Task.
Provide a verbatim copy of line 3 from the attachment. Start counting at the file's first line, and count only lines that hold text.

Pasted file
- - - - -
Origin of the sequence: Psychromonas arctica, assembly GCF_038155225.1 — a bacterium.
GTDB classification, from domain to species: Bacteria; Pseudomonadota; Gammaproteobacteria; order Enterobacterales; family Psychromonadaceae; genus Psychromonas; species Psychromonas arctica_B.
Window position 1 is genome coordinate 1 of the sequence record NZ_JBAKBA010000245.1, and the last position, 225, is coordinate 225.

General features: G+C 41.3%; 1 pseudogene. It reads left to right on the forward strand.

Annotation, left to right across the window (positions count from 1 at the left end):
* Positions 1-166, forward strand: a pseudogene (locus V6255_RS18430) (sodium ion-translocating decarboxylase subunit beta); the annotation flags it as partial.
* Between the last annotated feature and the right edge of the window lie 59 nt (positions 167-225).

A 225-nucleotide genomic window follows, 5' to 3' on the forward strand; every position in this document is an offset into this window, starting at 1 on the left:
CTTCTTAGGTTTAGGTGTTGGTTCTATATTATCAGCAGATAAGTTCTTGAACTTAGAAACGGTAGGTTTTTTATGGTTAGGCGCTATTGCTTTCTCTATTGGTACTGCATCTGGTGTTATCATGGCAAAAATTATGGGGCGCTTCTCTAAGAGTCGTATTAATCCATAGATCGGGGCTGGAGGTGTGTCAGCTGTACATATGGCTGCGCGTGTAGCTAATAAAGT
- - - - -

Window position 1 is genome coordinate 1 of the sequence record NZ_JBAKBA010000245.1, and the last position, 225, is coordinate 225.